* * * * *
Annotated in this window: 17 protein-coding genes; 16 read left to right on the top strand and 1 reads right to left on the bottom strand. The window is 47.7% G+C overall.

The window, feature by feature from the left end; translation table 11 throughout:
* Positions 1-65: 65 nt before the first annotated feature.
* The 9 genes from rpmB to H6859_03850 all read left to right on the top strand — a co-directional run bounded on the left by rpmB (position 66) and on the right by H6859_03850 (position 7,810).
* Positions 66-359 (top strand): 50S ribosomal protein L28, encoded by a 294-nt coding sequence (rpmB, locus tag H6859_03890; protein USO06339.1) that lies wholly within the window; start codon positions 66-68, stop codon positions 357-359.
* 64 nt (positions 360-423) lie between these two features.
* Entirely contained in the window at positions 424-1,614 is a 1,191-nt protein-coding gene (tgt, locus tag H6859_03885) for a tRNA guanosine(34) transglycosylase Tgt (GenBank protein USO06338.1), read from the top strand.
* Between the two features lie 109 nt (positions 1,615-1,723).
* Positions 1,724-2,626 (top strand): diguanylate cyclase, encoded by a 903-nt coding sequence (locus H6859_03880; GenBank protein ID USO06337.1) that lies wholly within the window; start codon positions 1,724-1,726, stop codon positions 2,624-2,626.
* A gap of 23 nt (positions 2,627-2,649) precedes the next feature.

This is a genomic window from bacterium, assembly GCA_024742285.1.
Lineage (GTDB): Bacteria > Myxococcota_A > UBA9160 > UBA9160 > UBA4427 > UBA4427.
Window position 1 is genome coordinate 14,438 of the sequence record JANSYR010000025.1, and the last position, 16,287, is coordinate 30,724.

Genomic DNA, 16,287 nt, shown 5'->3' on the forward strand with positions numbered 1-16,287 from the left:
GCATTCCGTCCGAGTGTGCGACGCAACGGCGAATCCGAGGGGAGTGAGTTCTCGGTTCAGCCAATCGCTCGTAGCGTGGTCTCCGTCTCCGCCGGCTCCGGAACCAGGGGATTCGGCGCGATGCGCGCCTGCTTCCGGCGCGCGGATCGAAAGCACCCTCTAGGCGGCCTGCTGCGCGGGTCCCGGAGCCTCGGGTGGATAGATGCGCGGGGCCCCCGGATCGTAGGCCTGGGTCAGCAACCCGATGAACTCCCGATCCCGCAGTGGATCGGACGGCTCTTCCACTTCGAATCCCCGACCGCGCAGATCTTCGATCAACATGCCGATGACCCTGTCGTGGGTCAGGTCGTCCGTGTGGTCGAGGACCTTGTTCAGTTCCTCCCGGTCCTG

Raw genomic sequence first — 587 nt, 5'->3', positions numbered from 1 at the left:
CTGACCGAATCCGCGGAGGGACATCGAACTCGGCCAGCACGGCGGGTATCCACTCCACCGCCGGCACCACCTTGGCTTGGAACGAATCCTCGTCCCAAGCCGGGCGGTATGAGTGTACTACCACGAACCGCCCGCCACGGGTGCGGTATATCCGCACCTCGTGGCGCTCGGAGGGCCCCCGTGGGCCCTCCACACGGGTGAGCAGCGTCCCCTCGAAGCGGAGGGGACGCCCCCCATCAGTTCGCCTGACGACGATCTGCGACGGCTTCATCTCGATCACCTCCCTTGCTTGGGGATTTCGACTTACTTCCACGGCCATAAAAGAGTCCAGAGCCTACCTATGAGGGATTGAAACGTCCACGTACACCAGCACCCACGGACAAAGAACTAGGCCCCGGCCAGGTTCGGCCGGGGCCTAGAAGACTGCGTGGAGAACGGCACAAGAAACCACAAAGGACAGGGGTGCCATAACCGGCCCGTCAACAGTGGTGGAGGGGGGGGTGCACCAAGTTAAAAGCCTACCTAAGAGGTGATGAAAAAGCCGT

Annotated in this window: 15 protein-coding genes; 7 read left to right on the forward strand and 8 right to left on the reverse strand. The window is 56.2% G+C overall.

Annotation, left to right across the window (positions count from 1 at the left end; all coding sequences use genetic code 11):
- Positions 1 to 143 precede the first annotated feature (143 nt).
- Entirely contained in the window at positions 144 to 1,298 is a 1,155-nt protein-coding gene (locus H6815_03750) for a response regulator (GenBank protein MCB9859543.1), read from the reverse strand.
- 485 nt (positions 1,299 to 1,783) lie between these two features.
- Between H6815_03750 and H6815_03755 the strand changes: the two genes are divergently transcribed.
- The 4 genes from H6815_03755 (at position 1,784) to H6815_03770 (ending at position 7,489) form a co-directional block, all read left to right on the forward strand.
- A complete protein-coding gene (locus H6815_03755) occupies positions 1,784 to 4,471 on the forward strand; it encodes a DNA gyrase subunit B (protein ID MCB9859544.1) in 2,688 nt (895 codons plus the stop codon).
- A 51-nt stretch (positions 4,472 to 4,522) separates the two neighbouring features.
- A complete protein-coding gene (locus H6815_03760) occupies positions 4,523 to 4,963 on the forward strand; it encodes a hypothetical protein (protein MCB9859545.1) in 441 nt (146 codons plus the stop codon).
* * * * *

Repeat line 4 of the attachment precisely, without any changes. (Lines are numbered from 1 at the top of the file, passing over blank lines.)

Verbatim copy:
* The 9 genes from rpmB to H6859_03850 all read left to right on the top strand — a co-directional run bounded on the left by rpmB (position 66) and on the right by H6859_03850 (position 7,810).